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K doesn’t like tags in clothing. (Who does?) They scratch her, and she always wants them taken out. (Why haven’t more clothing makers adopted the tagless system of printing the relevant information on the inside of the neckline?) A few days ago, we went clothing shopping, and she picked out a few items, including a long sleeved shirt with some kind of shiny design on the front. Yesterday morning, she came downstairs for breakfast, dressed, clutching the side of the shirt, looking contrite and teary-eyed.

“Mommy… something happened,” she said, coming up to me.

I understood immediately, but I asked anyway.

“What?”

“There was a tag and I tried to cut it off… sniff… and now look!” She erupted in wails as she moved her hands to unveil a ragged, jagged hole in the side of her shirt.

“Oh, I’m sorry sweetie. Tags are hard to cut off. That’s why you need to ask an adult to do it.”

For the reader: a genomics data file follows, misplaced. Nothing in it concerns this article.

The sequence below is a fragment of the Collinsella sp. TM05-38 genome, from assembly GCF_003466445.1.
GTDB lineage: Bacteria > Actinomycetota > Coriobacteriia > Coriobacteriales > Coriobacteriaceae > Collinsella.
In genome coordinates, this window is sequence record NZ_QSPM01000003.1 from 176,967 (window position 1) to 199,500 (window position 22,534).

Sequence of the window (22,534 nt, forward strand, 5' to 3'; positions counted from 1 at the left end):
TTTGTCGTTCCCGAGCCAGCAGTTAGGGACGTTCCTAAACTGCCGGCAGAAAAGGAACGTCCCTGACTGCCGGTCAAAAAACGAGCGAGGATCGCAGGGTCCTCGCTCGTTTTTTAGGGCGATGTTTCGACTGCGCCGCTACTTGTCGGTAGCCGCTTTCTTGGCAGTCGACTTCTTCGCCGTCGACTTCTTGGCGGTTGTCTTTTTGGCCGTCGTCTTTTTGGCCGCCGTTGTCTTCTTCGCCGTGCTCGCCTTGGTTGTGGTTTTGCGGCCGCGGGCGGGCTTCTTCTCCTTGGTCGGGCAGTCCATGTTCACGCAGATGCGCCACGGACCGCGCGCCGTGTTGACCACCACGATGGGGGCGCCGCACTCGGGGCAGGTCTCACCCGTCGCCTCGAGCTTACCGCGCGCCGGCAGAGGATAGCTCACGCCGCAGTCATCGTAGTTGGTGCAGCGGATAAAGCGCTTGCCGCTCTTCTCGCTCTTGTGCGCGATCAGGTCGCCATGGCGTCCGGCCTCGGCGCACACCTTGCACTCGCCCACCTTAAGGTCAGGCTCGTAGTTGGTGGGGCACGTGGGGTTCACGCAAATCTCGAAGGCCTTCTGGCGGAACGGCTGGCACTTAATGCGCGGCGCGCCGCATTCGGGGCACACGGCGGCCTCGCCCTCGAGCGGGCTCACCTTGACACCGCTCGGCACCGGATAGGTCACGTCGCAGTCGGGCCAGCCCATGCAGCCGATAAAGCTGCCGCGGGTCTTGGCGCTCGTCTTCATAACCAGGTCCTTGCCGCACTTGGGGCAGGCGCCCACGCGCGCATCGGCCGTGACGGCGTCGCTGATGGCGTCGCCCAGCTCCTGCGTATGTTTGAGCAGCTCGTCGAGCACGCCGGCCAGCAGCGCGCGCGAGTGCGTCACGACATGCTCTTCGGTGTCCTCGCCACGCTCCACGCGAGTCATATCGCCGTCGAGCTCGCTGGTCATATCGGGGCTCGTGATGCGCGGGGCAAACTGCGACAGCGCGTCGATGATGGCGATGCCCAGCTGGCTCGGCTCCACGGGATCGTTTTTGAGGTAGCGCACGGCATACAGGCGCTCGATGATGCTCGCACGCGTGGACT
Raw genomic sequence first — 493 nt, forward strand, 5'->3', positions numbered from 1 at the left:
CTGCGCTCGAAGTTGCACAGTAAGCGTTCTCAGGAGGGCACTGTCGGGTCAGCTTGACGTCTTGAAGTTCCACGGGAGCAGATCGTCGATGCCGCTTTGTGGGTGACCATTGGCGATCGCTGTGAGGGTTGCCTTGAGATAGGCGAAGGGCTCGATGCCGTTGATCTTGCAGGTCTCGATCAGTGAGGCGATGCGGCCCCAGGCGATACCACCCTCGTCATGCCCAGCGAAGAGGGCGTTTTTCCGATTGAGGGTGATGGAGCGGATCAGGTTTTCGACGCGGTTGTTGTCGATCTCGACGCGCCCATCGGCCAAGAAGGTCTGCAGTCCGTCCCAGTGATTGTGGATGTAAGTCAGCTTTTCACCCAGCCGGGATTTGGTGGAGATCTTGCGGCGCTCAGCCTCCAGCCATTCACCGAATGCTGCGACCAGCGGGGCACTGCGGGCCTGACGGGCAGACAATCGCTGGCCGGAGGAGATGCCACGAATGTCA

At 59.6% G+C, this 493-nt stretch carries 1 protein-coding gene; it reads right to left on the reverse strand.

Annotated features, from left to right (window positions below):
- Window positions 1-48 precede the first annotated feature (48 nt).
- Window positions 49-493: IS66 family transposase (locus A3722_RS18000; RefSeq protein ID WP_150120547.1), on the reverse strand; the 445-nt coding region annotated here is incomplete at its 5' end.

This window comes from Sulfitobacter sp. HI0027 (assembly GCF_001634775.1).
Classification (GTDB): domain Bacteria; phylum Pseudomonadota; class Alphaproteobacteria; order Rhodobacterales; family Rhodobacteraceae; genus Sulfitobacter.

“But Mommy! This is my favorite shirt!”

“Well, I’m not sure what to tell you. You can still wear it, if you’d like.”

“But nooooo! Can you sew it up?

Well, I suppose I could have, but I wasn’t going to.

“No, I’m sorry. Next time, just ask me or Papa, ok?”

“Wahhh!”

She tromped upstairs, crying. A few minutes later, she shuffled back downstairs, wearing a different shirt. She lifted her head and said: “You made me feel like I had to make the hole bigger!”

That was a good one.

“No, I really didn’t. If you made the hole bigger, that was entirely your decision.”

“No! You made me do it.”

Sigh. “Would you like a blueberry bagel for breakfast?”

For a while I felt a bit guilty. Maybe I shouldn’t have let her have pointy scissors in her desk. Maybe I should have been more understanding. Maybe I should have agreed to try to sew up the hole. She was just trying to be independent.

A couple of days later, I sat in my dance class discussing with a few of the senior dancers the auditions they had just held for a new kathak youth ensemble. Six students showed up, between the ages of ten and fourteen. Five of them did well enough to form the first youth ensemble group. One of them was not prepared enough, and a decision was necessary. Accept her anyway, to give her the motivation to practice more and so as to avoid her disappointment? Not accept her, in order to send a clear message that showing up for an audition does not guarantee success? Accept her on a trial basis? But then, would that drag down practice sessions with the others? If she was not accepted, would she simply give up? Or at ten would she be mature enough to view this as an opportunity to improve?